Title: The Woman Who Heard Color
Author: Kelly Jones
Release Date: October 4, 2011
Genre: Contemporary Fiction, Historical Fiction
Rating: 4.5 out of 5
Lauren O’Farrell has been tracking a woman named Hana Fleischmann, whom she believes was a Nazi collaborator, helping them with the theft and destruction of countless priceless artwork. She tracks down Hana’s elderly daughter, Isabella Fletcher, but when she arrives at her appointment with Isabella, Lauren is in for a surprise. Determined to clear her mother’s name, Isabella treats Lauren to a long story about her mother’s life.
The Woman Who Heard Color is a beautiful novel revolving around World War II Germany. Hana is just a teenager when she runs away from home. Thanks to her sister, she finds work in the home of Moses Fleischmann, a Jewish art dealer, and through him, Hana learns of the world of art. Jones handles this time period incredibly well. Her rich descriptions create a vivid experience for the reader as they close their eyes and imagine these exquisite paintings that Hana sees. Jones also does a commendable job with the time period. At the beginning of the novel, Hana is carefree, but as the book progresses, things begin to clamp down. Life loses its joy as people begin to live in fear of the Nazi party and what it means for Germany.
However, Jones doesn’t neglect the present in favor of the past. She takes care with Lauren and Isabella, developing them well even though the majority of The Woman Who Heard Color is dedicated to Hana. Not once did I regret the time jumping; Jones has a knack for telling a good, suspenseful story, and she used this device expertly.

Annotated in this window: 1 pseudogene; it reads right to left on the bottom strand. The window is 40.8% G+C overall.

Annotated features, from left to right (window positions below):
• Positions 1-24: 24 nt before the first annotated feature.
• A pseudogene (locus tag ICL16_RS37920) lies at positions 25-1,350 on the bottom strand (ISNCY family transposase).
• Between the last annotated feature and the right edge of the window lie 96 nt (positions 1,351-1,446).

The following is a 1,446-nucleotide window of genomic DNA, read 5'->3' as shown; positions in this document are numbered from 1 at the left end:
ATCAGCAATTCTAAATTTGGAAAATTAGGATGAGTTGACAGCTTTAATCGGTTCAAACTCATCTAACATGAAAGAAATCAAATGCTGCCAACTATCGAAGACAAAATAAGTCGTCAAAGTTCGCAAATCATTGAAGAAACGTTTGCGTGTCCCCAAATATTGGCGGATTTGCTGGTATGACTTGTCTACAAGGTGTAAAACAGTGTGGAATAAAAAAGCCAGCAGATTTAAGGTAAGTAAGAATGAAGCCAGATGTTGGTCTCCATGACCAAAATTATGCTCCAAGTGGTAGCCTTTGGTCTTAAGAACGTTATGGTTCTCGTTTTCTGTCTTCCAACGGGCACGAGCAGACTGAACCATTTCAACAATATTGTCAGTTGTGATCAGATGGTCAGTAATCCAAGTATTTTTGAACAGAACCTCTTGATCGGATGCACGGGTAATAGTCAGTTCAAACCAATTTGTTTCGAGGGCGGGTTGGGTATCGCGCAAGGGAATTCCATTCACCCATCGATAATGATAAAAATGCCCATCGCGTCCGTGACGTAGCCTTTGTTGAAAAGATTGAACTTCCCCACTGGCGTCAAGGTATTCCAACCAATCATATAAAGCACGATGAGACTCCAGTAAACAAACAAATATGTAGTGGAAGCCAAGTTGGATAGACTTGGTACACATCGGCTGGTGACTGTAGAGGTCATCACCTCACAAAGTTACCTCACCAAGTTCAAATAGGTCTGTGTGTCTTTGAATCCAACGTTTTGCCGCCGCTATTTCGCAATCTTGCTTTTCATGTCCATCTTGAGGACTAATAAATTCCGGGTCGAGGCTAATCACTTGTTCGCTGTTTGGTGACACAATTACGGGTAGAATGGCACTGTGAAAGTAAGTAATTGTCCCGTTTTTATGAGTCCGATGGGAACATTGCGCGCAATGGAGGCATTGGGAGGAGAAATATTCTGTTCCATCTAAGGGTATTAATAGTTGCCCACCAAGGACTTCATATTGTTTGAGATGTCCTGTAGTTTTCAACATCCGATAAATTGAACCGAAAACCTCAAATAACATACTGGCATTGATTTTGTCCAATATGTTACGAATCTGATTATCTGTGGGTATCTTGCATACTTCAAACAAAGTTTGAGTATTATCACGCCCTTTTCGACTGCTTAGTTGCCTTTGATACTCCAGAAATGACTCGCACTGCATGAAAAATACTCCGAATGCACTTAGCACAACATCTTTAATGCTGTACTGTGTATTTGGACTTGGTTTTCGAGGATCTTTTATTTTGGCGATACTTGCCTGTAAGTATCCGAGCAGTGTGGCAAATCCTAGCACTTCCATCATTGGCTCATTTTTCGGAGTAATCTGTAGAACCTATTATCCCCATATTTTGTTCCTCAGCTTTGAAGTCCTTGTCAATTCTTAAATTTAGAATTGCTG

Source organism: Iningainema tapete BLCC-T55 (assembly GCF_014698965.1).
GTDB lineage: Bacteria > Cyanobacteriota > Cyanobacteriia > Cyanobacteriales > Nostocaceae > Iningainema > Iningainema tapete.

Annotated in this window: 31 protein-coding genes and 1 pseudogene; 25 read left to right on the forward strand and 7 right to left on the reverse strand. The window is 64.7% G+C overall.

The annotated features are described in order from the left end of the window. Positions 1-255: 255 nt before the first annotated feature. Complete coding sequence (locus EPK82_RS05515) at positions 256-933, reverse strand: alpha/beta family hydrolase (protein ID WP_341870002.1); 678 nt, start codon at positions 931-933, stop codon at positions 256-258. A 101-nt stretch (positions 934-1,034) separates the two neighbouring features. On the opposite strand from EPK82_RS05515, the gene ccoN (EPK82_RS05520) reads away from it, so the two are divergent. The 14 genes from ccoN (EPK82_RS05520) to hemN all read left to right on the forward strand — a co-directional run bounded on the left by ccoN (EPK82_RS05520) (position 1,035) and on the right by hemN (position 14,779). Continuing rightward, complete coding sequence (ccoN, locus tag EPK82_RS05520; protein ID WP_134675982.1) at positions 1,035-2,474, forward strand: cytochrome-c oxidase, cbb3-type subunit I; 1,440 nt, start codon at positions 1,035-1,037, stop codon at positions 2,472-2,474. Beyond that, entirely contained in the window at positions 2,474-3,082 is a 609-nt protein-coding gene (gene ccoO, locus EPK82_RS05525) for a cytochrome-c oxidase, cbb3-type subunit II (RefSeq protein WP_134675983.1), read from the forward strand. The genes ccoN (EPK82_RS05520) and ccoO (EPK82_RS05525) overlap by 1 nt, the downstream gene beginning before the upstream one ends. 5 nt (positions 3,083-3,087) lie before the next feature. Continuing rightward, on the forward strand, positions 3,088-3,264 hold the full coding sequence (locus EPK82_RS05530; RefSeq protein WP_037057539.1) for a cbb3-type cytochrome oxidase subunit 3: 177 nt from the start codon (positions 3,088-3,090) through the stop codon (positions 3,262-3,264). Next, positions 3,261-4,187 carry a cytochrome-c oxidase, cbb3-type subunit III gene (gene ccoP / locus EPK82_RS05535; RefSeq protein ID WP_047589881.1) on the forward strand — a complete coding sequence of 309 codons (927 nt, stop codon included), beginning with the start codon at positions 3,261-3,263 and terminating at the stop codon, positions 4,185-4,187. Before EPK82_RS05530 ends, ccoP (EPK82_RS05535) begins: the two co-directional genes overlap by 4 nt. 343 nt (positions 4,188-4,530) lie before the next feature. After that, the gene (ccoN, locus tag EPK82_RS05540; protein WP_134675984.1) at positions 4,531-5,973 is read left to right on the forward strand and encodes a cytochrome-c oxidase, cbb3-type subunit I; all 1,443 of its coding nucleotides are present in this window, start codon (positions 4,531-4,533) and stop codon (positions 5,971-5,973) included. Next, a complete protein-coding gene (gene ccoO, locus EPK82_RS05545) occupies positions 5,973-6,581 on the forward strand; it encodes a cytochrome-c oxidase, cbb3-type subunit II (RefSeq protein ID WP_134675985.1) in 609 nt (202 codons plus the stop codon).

Hana’s life is not a happy one, and the reader will feel her aches and losses. She does what she has to in order to help her family, her children, and herself, but she sadly doesn’t find much happiness in life. The only solace she has is in art, which is beautifully described. Jones delves into the art scene of pre-WWII Germany, treating the reader with unique insights and allowing them to learn something while also ensuring they are fully entertained. As the art world is fascinating to me, I really appreciated this aspect of Jones’ novel.
If you’re interested in art, Nazi looting, or just a well-told, human story, The Woman Who Heard Color is an amazing novel to pick up. Jones creates her characters with such care, and her story is so rich and vibrant, even in the worst of circumstances. This book surprised and delighted me while engaging me fully, and I can’t recommend it highly enough.